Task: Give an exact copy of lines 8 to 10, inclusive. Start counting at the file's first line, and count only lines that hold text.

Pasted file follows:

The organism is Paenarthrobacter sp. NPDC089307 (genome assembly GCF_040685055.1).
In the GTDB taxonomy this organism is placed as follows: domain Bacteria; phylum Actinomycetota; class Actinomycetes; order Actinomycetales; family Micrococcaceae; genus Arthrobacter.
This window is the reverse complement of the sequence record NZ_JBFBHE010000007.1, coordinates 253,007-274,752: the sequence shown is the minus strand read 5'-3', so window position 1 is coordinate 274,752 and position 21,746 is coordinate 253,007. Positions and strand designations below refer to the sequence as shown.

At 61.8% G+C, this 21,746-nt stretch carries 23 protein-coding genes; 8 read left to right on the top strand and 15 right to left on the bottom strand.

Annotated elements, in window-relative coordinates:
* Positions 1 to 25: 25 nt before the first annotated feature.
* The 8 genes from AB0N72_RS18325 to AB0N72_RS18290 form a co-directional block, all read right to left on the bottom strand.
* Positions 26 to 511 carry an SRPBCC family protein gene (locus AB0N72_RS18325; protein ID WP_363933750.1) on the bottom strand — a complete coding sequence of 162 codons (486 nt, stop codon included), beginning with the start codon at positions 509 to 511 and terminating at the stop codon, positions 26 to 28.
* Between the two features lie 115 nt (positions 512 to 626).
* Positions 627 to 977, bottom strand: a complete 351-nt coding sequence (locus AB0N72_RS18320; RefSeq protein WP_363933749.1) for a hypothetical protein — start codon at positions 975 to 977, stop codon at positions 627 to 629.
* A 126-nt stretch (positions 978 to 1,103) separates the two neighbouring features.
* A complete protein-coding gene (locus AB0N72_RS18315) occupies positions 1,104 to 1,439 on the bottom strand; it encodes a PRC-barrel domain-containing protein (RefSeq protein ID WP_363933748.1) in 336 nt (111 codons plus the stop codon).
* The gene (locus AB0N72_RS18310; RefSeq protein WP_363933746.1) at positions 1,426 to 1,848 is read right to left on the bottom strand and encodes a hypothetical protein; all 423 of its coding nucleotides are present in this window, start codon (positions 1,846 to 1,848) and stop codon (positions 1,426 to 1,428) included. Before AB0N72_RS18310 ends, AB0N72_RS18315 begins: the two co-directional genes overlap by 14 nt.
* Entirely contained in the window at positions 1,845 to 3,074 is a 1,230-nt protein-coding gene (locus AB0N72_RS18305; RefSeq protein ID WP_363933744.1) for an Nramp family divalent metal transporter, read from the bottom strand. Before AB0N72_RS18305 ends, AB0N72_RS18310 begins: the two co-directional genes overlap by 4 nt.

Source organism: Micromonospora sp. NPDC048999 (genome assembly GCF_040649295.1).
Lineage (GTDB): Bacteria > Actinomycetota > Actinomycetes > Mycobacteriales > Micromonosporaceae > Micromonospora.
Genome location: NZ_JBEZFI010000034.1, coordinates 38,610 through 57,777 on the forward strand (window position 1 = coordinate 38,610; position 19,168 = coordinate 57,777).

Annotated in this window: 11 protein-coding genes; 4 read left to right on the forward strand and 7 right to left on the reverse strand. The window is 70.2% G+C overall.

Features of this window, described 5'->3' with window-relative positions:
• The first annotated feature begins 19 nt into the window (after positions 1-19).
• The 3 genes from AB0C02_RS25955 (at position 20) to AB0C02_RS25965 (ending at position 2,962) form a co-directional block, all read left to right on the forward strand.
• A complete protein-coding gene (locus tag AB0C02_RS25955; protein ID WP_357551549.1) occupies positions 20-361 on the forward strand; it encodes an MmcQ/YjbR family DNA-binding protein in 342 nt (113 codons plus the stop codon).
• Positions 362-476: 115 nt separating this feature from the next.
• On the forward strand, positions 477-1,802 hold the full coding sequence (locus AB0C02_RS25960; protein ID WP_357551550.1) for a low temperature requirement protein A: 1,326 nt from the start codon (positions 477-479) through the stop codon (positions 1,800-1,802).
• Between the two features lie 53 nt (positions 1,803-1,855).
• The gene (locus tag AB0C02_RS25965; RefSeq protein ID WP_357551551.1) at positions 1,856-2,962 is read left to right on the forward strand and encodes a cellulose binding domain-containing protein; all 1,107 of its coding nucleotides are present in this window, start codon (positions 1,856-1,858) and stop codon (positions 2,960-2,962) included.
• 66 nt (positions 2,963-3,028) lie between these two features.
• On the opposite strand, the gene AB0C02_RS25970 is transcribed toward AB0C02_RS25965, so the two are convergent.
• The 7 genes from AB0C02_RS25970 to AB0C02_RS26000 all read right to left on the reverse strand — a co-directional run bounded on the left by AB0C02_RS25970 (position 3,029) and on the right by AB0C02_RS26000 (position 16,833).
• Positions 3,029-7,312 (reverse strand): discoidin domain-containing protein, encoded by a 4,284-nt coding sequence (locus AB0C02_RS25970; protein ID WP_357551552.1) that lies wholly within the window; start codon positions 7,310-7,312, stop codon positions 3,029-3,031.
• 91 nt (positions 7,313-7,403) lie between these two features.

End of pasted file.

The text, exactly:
* Positions 26 to 511 carry an SRPBCC family protein gene (locus AB0N72_RS18325; protein ID WP_363933750.1) on the bottom strand — a complete coding sequence of 162 codons (486 nt, stop codon included), beginning with the start codon at positions 509 to 511 and terminating at the stop codon, positions 26 to 28.
* Between the two features lie 115 nt (positions 512 to 626).
* Positions 627 to 977, bottom strand: a complete 351-nt coding sequence (locus AB0N72_RS18320; RefSeq protein WP_363933749.1) for a hypothetical protein — start codon at positions 975 to 977, stop codon at positions 627 to 629.